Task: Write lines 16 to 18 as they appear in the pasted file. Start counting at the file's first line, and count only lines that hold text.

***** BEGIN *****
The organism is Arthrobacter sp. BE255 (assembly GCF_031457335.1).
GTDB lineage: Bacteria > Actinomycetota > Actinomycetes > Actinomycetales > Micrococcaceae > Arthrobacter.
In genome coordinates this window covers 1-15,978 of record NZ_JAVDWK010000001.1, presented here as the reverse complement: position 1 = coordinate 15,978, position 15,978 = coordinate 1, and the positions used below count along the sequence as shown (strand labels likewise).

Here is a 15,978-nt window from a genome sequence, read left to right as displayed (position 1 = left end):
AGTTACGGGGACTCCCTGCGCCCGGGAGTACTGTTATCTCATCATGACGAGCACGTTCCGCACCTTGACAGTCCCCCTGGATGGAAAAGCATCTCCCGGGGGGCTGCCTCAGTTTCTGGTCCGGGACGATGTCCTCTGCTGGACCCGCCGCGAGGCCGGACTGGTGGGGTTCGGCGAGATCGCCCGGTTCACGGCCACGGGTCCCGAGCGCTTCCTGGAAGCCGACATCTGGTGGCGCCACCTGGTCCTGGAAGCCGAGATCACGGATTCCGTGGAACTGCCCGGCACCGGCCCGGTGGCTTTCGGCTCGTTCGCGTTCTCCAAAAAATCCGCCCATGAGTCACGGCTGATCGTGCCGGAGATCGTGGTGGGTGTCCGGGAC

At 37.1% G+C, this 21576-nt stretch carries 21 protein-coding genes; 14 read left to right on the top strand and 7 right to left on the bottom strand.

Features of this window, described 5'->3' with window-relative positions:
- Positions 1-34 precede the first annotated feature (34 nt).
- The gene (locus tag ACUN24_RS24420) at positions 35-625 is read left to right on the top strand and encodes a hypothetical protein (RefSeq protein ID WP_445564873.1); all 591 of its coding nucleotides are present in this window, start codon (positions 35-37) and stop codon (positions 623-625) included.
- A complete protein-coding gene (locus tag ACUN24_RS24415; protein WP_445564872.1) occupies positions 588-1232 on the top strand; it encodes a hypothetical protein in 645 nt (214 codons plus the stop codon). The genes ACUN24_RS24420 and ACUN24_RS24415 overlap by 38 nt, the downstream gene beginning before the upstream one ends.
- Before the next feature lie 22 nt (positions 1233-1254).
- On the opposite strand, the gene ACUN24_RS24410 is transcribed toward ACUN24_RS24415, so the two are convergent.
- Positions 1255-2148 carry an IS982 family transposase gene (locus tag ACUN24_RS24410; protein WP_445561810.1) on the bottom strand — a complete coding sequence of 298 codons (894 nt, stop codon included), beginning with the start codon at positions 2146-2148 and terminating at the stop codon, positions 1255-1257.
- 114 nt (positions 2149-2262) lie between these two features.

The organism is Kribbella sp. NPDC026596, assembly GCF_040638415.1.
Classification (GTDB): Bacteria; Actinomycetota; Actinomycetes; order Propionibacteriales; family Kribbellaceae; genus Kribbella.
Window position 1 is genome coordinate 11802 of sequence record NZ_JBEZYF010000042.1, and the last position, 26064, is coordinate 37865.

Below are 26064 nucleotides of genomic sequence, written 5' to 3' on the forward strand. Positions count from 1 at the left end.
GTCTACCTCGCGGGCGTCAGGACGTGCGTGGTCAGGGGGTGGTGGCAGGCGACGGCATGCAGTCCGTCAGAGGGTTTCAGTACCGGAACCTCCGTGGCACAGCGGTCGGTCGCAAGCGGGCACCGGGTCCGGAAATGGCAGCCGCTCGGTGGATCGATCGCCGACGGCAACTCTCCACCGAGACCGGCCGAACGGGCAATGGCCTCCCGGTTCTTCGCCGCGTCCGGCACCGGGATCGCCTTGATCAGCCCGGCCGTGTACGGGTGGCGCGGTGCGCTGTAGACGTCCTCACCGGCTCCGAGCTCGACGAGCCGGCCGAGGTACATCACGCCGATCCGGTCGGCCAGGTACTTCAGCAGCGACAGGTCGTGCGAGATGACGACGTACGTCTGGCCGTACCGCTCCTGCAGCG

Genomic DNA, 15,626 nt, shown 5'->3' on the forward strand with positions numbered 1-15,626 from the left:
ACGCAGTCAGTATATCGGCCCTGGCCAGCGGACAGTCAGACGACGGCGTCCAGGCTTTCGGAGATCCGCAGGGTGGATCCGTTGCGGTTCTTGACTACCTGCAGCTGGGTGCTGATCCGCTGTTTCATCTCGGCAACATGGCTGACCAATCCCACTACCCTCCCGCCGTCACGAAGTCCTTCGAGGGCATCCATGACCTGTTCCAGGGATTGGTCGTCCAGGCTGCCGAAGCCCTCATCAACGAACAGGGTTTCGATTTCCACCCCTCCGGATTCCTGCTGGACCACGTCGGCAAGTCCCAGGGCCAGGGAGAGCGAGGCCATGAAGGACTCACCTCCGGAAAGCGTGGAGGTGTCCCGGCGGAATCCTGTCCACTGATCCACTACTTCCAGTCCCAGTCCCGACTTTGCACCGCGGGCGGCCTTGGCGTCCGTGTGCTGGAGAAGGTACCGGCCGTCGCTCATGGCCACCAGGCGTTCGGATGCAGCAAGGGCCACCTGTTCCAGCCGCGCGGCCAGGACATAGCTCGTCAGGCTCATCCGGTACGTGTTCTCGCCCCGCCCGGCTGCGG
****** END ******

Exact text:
Classification (GTDB): Bacteria; Actinomycetota; Actinomycetes; order Propionibacteriales; family Kribbellaceae; genus Kribbella.
Window position 1 is genome coordinate 11802 of sequence record NZ_JBEZYF010000042.1, and the last position, 26064, is coordinate 37865.

Below are 26064 nucleotides of genomic sequence, written 5' to 3' on the forward strand. Positions count from 1 at the left end.